? "This HTTP triggered function executed successfully. Pass a name in the query string or in the request body for a personalized response."
                : $"Hello, {name}. This HTTP triggered function executed successfully.";

            return new OkObjectResult(responseMessage);
        }
    }
}

Now you have the Http Template, we will make necessary changes as per our requirement.

In this example we will be using a library – QRCoder to generate the QR Code.

So first we have created a function with Http Trigger.

Made changes to the function as:

/*string name = req.Query["name"];

            string requestBody = await new StreamReader(req.Body).ReadToEndAsync();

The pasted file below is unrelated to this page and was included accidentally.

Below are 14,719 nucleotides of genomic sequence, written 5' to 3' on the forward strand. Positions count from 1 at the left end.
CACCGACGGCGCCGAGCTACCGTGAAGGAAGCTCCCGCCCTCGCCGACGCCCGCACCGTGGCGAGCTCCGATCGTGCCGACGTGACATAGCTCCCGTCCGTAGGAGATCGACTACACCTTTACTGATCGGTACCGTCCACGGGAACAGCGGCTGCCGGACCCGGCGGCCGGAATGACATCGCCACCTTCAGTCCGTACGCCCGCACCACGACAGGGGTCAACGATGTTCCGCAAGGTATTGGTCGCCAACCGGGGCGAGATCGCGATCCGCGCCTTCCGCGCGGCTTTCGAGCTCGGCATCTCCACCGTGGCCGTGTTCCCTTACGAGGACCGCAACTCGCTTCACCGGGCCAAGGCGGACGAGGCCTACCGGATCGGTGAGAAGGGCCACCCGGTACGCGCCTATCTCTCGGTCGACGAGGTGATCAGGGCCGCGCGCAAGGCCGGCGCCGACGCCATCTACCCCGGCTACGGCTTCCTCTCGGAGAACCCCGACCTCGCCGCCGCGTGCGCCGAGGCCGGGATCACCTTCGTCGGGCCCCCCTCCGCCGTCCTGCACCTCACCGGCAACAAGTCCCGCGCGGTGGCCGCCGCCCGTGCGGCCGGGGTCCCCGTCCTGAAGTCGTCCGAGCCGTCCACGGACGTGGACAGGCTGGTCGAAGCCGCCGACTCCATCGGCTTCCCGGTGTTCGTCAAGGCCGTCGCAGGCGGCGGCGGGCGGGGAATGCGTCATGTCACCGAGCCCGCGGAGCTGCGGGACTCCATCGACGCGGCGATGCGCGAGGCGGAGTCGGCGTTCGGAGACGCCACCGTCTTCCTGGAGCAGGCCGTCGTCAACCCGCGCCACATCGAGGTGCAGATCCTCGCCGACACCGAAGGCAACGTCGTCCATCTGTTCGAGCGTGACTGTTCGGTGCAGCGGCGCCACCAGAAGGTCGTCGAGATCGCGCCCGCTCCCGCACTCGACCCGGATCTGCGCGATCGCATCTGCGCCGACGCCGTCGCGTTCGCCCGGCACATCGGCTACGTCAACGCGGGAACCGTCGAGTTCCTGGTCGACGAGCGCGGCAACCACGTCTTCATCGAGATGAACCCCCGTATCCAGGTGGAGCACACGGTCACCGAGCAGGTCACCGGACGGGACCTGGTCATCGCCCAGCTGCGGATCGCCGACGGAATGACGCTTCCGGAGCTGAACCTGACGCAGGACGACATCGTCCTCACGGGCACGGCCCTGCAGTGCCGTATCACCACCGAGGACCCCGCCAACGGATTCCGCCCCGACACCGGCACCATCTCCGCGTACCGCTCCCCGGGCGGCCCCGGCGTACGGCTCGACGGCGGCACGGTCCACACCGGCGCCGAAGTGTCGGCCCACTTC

dynamic data = JsonConvert.DeserializeObject(requestBody);
            name = name ?? data?.name;

            string responseMessage = string.IsNullOrEmpty(name)
                ? "This HTTP triggered function executed successfully. Pass a name in the query string or in the request body for a personalized response."
                : $"Hello, {name}. This HTTP triggered function executed successfully.";

            return new OkObjectResult(responseMessage);*/

Replace this part as below code:

            string ReqData = req.Query["ReqData"];

            string requestBody = await new StreamReader(req.Body).ReadToEndAsync();
            dynamic data = JsonConvert.DeserializeObject(requestBody);
            ReqData = ReqData ?? data?.url;
            if (string.IsNullOrEmpty(ReqData))
            {
                return new BadRequestResult();
            }

            var generator = ReqData;
            var payload = generator.ToString();

            using (var qrGenerator = new QRCodeGenerator())
            {